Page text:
Why Does Poop Float

Floating poop doesn’t mean you’re sick, but it can be a symptom of various conditions.

Is Your Poop Supposed to Float or Sink?

I’ve decided to switch to a completely vegan diet. It’s been fine so far because I’ve been a vegetarian for years, so the switch wasn’t difficult. The only thing is I’ve been getting more gas and my poop is floating almost every time I go. Is that’s a problem? Is your poop supposed to float or sink?

Doctor’s Response

Normal, healthy stool is solid and doesn’t usually float or stick to the sides of the toilet bowl. But floating feces alone is not usually a sign of serious illness, and most of the time things will go back to normal with a change in diet.

Feces that float may simply be due to a diet high in insoluble fiber that can result in excess gas in the stool, which causes it to float. People who are vegetarian or vegan may have stools that float from high fiber foods. People who are lactose intolerant or gluten sensitive may notice their stool floats after eating high fiber foods. In these cases floating stool is nothing to worry about-it may even be normal and healthy for those individuals and their particular diet. The stool will return to “normal” once fiber is reduced in the diet.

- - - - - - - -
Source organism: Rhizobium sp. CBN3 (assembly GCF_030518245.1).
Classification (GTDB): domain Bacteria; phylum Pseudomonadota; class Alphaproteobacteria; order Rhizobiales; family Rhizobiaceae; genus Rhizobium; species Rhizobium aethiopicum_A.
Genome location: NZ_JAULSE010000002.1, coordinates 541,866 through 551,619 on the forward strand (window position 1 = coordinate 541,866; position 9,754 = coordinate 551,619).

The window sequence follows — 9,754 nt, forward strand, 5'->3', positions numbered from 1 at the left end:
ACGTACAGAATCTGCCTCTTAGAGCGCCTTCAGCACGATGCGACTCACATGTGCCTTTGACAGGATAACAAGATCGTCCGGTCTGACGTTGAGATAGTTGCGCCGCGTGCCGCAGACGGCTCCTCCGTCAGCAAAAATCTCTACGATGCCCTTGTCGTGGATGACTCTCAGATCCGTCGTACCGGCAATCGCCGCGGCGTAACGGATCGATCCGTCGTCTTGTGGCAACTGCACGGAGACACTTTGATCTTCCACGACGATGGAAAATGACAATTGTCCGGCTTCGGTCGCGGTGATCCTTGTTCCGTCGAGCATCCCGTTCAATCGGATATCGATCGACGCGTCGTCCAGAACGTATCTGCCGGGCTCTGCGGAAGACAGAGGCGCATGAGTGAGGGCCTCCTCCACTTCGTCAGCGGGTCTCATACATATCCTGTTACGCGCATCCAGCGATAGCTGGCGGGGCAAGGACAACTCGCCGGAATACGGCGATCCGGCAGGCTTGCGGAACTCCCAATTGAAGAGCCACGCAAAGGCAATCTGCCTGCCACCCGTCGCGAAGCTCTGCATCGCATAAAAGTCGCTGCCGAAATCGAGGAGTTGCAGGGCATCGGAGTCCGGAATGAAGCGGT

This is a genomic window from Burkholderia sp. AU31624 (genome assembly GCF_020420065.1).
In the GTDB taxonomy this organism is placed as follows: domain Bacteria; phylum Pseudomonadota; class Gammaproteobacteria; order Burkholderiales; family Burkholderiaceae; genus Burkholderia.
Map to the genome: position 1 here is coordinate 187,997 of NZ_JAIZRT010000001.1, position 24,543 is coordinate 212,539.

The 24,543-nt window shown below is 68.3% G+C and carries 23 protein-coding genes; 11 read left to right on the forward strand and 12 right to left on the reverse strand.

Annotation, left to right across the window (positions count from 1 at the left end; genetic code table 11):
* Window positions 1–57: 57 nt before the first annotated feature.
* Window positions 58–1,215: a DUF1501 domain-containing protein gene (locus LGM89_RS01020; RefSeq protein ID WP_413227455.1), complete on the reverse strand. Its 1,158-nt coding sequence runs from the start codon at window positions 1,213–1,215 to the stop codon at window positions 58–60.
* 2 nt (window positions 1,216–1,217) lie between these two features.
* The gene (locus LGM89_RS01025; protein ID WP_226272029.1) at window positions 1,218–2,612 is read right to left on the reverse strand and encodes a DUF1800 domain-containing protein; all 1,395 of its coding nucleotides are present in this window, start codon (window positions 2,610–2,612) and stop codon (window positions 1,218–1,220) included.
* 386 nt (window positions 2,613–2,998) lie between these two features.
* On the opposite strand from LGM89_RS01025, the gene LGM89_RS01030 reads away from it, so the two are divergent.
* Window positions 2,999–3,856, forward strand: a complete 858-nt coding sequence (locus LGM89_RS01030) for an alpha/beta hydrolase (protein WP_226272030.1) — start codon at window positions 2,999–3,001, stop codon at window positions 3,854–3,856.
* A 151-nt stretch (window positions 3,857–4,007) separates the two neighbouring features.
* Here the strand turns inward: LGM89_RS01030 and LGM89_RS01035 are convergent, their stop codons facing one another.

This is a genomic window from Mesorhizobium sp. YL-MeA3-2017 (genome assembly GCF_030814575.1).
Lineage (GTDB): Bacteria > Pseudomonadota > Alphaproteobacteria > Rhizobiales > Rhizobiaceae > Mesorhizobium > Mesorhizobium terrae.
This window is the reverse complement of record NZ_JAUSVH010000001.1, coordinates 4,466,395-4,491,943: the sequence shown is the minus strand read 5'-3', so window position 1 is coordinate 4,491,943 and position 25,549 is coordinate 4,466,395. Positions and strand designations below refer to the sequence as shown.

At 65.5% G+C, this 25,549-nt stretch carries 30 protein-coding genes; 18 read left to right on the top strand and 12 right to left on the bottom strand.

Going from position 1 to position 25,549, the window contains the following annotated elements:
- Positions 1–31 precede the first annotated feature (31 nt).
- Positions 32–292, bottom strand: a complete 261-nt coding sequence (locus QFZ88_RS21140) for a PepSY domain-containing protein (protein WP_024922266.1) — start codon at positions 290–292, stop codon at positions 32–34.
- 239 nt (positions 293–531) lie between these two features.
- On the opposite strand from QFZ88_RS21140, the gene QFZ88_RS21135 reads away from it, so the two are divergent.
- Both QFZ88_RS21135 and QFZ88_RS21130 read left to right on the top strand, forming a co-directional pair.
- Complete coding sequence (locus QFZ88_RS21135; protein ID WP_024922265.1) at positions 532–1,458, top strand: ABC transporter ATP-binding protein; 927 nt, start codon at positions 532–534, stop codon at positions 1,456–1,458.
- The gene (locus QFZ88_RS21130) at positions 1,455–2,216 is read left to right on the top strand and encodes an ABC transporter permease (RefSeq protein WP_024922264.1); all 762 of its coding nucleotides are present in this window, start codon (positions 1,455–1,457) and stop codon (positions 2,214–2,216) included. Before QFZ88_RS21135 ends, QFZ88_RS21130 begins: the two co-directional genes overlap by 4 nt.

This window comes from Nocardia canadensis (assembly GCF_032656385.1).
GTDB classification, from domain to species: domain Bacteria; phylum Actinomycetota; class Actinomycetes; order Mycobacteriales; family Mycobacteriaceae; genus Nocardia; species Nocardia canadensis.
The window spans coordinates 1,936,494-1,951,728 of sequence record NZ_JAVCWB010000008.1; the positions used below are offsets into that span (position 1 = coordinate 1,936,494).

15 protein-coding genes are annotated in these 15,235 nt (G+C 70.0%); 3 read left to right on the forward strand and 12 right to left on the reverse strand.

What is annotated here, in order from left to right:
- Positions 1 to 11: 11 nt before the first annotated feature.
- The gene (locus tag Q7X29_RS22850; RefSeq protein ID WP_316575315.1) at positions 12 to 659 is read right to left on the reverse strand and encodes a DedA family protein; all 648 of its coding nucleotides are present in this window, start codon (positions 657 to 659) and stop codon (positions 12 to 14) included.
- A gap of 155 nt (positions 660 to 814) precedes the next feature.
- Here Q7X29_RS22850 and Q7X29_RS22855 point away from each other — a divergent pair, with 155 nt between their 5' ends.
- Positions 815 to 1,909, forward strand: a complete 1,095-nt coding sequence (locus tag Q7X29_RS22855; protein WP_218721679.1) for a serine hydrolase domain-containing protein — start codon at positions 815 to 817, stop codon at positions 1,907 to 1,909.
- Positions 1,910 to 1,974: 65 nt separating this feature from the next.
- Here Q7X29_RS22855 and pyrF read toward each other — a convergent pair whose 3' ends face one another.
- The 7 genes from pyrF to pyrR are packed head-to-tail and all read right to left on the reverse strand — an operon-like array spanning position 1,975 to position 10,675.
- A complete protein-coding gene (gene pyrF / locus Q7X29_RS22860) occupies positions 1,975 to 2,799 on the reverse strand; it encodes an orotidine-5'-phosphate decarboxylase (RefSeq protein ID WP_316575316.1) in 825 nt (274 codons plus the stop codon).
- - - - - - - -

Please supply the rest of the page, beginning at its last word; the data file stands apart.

Floating stool can also signal a condition called malabsorption, when the body is not processing nutrients properly. The floating stool may appear to be oily or have oil around it. See a doctor if this occurs.

Other causes of floating feces include a high fat content in the stool, which may be a result of chronic pancreatitis.

Stool color, form, and texture can change for a variety of reasons. The change may reflect substances that are added to stool, or changes to substances normally present in stool. Some stool color changes may suggest an underlying medical condition, and others may be due to ingestion of certain foods or medications.